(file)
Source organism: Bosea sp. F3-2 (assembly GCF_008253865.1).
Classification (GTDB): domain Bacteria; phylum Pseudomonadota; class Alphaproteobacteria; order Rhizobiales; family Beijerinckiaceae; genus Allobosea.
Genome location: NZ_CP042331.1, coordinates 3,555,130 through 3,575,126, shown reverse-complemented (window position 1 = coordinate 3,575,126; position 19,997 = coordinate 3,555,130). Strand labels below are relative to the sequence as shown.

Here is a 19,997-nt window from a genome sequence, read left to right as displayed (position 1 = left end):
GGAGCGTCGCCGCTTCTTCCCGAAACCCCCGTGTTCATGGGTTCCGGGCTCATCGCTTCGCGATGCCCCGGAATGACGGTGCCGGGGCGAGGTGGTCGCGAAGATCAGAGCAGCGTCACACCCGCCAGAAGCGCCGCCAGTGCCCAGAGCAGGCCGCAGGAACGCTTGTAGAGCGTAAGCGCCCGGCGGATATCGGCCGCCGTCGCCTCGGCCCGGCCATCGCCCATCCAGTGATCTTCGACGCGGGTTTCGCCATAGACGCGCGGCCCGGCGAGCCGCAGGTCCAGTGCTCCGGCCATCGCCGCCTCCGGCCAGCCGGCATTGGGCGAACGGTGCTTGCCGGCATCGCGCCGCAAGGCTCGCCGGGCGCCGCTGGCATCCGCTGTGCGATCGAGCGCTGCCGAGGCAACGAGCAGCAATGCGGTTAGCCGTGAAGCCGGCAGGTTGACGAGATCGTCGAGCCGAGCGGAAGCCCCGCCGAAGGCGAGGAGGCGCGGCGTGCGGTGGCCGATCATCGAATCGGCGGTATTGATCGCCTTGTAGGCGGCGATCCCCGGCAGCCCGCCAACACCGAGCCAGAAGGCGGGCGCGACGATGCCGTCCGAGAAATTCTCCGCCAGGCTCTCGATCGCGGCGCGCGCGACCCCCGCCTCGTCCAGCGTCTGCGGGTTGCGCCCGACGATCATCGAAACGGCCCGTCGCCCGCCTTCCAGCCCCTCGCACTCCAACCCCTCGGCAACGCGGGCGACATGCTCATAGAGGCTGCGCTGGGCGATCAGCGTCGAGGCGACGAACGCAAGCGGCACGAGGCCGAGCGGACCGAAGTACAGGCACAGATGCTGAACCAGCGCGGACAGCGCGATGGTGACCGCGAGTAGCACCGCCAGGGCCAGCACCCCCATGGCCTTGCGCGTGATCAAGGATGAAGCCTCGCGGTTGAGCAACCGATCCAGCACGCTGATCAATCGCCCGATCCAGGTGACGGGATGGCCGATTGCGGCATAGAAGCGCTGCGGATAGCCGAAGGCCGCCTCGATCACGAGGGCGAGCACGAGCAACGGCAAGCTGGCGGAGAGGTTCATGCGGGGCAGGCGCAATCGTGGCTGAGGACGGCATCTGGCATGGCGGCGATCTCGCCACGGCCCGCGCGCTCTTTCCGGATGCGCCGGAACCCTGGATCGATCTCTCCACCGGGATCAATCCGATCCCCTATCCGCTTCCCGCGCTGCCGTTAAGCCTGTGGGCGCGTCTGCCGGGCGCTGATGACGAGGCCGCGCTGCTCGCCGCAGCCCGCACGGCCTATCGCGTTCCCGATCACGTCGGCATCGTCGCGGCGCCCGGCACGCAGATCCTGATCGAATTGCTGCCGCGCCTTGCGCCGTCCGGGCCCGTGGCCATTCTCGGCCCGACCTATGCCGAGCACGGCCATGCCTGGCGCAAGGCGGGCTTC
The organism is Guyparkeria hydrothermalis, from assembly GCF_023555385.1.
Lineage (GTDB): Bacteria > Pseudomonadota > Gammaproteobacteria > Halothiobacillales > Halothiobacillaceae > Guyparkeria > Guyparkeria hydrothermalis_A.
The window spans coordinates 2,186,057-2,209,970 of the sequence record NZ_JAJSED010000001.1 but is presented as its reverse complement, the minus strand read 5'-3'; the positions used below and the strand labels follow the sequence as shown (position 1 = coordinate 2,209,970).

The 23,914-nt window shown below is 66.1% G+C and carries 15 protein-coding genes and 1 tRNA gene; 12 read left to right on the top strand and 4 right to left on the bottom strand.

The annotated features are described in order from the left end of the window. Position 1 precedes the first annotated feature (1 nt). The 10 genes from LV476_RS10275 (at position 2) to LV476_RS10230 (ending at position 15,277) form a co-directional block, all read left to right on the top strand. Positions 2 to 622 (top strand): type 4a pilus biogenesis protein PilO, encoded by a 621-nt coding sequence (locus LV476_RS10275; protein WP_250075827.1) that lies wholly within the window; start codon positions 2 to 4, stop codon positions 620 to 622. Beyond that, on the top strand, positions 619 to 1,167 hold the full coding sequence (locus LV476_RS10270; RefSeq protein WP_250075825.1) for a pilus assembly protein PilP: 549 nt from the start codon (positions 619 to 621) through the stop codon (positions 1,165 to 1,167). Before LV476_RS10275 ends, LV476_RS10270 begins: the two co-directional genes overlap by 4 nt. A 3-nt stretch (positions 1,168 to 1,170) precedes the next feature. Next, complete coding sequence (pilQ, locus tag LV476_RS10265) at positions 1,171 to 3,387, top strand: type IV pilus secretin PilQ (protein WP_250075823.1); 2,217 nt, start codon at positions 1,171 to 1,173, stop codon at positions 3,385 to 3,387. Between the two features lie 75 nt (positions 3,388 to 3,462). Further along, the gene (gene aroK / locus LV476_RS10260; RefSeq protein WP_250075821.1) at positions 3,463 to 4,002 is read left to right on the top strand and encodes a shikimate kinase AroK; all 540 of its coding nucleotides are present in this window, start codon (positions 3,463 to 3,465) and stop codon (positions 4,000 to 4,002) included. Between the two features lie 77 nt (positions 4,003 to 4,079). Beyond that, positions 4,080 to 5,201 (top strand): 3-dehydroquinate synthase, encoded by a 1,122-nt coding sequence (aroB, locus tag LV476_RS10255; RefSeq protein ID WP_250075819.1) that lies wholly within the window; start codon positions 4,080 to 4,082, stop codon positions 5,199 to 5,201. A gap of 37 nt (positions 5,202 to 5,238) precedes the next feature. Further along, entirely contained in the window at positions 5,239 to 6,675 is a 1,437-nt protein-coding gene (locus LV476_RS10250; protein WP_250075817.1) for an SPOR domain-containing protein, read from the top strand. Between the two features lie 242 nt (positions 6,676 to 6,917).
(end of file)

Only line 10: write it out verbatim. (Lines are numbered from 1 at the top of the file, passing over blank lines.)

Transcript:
The annotated features are described in order from the left end of the window. Position 1 precedes the first annotated feature (1 nt). The 10 genes from LV476_RS10275 (at position 2) to LV476_RS10230 (ending at position 15,277) form a co-directional block, all read left to right on the top strand. Positions 2 to 622 (top strand): type 4a pilus biogenesis protein PilO, encoded by a 621-nt coding sequence (locus LV476_RS10275; protein WP_250075827.1) that lies wholly within the window; start codon positions 2 to 4, stop codon positions 620 to 622. Beyond that, on the top strand, positions 619 to 1,167 hold the full coding sequence (locus LV476_RS10270; RefSeq protein WP_250075825.1) for a pilus assembly protein PilP: 549 nt from the start codon (positions 619 to 621) through the stop codon (positions 1,165 to 1,167). Before LV476_RS10275 ends, LV476_RS10270 begins: the two co-directional genes overlap by 4 nt. A 3-nt stretch (positions 1,168 to 1,170) precedes the next feature. Next, complete coding sequence (pilQ, locus tag LV476_RS10265) at positions 1,171 to 3,387, top strand: type IV pilus secretin PilQ (protein WP_250075823.1); 2,217 nt, start codon at positions 1,171 to 1,173, stop codon at positions 3,385 to 3,387. Between the two features lie 75 nt (positions 3,388 to 3,462). Further along, the gene (gene aroK / locus LV476_RS10260; RefSeq protein WP_250075821.1) at positions 3,463 to 4,002 is read left to right on the top strand and encodes a shikimate kinase AroK; all 540 of its coding nucleotides are present in this window, start codon (positions 3,463 to 3,465) and stop codon (positions 4,000 to 4,002) included. Between the two features lie 77 nt (positions 4,003 to 4,079). Beyond that, positions 4,080 to 5,201 (top strand): 3-dehydroquinate synthase, encoded by a 1,122-nt coding sequence (aroB, locus tag LV476_RS10255; RefSeq protein ID WP_250075819.1) that lies wholly within the window; start codon positions 4,080 to 4,082, stop codon positions 5,199 to 5,201. A gap of 37 nt (positions 5,202 to 5,238) precedes the next feature. Further along, entirely contained in the window at positions 5,239 to 6,675 is a 1,437-nt protein-coding gene (locus LV476_RS10250; protein WP_250075817.1) for an SPOR domain-containing protein, read from the top strand. Between the two features lie 242 nt (positions 6,676 to 6,917).